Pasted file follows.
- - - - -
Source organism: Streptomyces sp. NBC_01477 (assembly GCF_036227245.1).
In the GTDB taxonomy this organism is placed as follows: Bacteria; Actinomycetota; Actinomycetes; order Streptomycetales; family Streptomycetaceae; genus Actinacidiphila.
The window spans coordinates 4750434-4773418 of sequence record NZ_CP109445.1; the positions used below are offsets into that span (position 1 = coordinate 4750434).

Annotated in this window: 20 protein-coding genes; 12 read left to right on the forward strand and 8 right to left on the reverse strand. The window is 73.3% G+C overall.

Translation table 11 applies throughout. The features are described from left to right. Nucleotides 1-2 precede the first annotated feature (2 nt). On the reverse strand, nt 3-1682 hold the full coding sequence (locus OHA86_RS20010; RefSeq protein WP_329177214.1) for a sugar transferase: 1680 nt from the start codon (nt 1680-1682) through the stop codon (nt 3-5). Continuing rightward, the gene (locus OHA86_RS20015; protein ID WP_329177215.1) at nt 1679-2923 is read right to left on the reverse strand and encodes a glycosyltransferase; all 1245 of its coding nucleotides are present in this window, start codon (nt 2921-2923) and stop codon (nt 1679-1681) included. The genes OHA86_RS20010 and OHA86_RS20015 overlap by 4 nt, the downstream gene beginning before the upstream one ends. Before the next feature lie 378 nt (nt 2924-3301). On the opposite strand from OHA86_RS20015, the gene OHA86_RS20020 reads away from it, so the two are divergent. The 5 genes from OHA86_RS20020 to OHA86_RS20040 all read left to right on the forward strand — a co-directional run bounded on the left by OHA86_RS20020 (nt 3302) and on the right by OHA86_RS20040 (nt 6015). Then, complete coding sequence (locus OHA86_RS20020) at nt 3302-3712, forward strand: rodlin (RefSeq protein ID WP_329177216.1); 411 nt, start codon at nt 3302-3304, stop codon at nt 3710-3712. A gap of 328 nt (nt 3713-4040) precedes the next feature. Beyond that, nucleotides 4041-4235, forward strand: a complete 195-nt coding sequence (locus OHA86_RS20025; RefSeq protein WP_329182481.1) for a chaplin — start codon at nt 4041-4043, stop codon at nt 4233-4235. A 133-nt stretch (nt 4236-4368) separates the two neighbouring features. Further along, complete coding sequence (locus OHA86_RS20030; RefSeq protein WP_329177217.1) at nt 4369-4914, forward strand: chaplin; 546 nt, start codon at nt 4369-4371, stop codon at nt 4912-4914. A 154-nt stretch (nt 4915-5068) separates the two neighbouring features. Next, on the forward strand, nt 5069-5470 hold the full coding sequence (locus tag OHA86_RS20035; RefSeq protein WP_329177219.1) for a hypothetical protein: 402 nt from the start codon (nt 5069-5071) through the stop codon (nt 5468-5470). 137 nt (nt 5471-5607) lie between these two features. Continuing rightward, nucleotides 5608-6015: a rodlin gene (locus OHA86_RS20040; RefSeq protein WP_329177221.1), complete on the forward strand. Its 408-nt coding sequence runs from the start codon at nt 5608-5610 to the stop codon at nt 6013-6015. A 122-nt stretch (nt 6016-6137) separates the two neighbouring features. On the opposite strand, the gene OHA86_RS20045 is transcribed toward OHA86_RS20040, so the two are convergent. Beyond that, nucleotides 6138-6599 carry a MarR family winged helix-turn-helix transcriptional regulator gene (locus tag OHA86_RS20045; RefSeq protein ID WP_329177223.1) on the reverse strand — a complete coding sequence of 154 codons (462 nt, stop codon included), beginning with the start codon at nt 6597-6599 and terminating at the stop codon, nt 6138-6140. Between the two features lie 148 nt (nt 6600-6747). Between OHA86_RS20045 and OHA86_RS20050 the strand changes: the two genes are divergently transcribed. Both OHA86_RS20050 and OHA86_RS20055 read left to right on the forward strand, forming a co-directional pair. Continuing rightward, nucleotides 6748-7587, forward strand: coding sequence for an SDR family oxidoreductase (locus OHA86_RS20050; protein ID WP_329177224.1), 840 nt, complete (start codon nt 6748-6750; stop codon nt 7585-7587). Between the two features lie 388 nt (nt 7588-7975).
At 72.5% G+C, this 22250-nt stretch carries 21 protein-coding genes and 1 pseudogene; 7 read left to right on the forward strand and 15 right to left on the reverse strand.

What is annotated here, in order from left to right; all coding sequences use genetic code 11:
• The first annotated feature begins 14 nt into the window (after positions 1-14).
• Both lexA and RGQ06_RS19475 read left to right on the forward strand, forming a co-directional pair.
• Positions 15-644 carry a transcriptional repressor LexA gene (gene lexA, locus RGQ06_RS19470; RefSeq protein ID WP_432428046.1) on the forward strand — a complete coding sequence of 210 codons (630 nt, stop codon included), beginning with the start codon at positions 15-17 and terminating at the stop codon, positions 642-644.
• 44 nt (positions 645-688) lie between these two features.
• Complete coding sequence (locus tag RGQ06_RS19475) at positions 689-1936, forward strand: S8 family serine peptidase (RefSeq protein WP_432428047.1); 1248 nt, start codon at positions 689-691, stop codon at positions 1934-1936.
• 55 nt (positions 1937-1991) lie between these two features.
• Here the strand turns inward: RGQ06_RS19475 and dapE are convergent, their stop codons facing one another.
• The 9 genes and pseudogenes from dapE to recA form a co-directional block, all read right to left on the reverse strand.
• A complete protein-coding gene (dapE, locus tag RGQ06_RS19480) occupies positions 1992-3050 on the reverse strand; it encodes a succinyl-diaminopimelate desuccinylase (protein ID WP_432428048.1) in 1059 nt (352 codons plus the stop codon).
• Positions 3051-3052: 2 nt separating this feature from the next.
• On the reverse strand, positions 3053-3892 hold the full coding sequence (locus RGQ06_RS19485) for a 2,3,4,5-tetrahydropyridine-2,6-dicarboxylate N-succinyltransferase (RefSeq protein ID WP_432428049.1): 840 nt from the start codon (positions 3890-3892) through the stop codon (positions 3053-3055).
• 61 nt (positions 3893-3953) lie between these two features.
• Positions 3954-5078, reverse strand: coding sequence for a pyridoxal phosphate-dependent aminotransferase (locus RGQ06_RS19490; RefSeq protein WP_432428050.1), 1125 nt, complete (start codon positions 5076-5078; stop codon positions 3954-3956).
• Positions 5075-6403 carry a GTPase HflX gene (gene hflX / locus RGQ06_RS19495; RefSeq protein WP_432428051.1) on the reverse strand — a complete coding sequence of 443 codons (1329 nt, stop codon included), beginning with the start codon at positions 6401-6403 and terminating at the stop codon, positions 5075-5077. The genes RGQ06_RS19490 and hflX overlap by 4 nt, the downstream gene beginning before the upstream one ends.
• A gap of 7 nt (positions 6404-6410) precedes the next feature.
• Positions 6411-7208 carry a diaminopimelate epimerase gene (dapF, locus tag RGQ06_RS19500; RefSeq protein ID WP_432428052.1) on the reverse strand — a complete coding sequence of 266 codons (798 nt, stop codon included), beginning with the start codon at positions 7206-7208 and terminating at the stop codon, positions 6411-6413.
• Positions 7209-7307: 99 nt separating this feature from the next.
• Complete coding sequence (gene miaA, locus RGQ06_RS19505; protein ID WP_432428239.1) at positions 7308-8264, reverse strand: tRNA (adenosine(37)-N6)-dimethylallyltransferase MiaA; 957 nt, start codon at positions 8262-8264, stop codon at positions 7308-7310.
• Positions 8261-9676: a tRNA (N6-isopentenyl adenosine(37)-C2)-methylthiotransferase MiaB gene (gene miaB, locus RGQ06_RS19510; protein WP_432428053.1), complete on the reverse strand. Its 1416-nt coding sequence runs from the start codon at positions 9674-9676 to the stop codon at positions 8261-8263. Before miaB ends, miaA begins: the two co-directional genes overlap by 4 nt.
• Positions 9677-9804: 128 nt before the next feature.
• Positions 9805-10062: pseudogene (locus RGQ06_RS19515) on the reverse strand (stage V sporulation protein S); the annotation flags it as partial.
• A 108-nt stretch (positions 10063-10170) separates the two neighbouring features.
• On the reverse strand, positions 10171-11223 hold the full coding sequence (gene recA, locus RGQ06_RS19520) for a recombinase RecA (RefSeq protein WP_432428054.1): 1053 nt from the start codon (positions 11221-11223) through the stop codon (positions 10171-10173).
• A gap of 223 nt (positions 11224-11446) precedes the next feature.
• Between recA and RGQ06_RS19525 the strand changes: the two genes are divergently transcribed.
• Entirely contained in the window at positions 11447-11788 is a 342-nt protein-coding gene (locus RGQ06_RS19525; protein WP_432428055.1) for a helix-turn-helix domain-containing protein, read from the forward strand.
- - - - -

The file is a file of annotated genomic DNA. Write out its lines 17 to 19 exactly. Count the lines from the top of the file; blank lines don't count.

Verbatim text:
• Positions 3051-3052: 2 nt separating this feature from the next.
• On the reverse strand, positions 3053-3892 hold the full coding sequence (locus RGQ06_RS19485) for a 2,3,4,5-tetrahydropyridine-2,6-dicarboxylate N-succinyltransferase (RefSeq protein ID WP_432428049.1): 840 nt from the start codon (positions 3890-3892) through the stop codon (positions 3053-3055).
• 61 nt (positions 3893-3953) lie between these two features.